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A company has a production function: $$y=x_1^{\alpha}x_2^{1-\alpha}$$

where $0<\alpha<1$. Factor input 1 costs $w_1> 0$ and factor input 2 costs $w_2> 0$. The company wants to minimize its production costs when it produces y> 0 units of the output.

I have in a problem found that MC: $$MC=\frac{\partial c}{\partial y}=w_1((\frac{w_2\alpha}{w_1(1-\alpha)})^{1-\alpha})+w_2((\frac{w_1(1-\alpha)}{w_2 \alpha})^\alpha)$$

We see that marginal costs only depending on $w_1$ and $w_2$ and thus not on y. So we have that the marginal costs are constant. But why is that the case? What is the economic interpretation? I think maybe I should use returns to scale?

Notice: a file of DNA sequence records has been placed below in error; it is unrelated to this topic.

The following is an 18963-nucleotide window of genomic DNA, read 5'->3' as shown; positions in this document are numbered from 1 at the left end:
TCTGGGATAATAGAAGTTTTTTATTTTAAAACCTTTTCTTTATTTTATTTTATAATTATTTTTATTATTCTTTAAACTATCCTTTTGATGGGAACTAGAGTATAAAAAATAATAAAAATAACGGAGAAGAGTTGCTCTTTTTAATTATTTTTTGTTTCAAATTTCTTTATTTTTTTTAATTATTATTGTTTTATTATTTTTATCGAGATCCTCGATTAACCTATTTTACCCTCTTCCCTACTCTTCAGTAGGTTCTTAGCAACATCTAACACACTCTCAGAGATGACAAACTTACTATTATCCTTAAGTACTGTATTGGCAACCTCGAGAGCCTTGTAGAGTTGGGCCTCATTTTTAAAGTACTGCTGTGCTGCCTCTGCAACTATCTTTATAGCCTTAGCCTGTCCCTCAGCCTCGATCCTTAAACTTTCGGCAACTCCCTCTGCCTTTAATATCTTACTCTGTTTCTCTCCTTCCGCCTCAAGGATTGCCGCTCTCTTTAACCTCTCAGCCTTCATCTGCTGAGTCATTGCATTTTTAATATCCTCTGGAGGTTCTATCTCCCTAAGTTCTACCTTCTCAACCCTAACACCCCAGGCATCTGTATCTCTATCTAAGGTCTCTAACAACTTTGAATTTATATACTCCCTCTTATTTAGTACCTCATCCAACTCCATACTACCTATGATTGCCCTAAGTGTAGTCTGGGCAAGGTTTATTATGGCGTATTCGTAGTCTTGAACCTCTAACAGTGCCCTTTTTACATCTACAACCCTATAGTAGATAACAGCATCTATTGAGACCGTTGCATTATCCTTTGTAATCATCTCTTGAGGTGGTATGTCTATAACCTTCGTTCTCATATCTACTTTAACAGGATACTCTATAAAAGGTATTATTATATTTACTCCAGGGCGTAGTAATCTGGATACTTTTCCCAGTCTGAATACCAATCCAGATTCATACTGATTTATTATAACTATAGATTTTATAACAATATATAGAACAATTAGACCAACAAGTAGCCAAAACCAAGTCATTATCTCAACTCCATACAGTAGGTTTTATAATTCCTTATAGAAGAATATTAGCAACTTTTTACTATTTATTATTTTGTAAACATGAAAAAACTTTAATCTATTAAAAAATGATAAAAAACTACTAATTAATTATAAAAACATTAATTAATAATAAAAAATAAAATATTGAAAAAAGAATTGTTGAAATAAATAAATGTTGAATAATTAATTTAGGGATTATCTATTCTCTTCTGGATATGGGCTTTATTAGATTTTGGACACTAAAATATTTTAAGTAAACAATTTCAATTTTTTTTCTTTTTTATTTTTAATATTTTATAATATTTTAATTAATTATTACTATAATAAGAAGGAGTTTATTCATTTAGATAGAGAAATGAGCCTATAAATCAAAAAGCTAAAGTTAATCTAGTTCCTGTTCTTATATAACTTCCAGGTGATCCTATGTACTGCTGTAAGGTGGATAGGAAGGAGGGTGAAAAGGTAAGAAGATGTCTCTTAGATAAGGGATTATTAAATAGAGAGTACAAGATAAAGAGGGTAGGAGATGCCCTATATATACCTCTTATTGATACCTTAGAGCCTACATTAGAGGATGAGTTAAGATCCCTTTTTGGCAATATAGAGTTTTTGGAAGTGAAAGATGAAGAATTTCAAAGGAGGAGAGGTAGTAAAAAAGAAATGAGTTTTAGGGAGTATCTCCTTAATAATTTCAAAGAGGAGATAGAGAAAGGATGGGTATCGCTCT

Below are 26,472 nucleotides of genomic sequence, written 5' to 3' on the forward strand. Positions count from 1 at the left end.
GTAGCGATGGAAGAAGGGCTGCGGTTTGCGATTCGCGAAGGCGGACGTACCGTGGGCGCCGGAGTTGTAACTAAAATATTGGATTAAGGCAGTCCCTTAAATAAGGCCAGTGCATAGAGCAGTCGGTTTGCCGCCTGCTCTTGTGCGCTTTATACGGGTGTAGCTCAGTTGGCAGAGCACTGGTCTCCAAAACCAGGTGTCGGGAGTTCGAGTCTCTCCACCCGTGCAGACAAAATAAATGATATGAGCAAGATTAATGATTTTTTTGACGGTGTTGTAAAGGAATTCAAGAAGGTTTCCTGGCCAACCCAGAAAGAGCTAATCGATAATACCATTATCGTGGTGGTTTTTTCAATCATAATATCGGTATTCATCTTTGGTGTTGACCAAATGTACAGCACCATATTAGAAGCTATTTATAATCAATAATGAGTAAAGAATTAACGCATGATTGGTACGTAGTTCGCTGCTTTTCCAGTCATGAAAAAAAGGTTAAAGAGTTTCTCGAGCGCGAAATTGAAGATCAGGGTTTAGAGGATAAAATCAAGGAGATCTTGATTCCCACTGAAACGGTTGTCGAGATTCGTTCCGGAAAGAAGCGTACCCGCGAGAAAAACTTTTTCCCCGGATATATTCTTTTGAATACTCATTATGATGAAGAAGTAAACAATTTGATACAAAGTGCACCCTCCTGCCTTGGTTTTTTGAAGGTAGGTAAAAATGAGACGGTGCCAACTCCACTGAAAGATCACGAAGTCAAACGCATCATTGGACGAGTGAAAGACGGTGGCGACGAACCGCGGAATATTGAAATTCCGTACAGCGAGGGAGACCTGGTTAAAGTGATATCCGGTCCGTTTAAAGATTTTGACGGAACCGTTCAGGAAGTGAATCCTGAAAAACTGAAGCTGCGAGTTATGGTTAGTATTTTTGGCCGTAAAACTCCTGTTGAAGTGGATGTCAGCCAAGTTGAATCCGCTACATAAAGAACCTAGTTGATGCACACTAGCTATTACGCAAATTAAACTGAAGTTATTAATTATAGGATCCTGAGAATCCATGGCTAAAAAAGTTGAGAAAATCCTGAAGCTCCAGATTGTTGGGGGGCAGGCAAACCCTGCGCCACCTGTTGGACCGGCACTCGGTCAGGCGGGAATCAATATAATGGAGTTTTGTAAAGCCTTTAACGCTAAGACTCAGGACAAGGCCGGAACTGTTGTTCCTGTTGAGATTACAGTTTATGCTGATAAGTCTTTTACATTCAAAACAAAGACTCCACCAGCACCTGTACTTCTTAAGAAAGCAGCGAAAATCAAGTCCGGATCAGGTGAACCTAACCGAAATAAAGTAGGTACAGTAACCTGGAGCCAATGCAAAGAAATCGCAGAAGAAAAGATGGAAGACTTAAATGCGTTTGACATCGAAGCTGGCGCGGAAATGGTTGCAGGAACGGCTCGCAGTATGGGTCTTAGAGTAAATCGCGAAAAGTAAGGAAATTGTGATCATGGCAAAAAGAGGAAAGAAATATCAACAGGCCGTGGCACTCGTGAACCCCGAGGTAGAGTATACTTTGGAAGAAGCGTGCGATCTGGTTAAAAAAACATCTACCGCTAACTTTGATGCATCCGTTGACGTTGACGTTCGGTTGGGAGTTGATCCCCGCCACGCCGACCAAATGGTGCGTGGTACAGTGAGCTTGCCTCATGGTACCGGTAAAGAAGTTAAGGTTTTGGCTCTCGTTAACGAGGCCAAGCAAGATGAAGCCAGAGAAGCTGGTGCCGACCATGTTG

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Since the exponents add to one the production function has constant returns to scale, which means that, given factor prices, total cost is linear, which means that it's derivative (= marginal cost) is contant. If you change the exponent 1-alpha to beta where alpha+beta < 1, there will be decreasing returns to scale (but still homotheticity) and you will get increasing marginal cost.

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  • $\begingroup$ Another important result of constant returns to scale (and hence, constant marginal cost) is that it implies there are zero profits in a perfectly competitive economy $\endgroup$ – Brennan Jan 3 at 5:57

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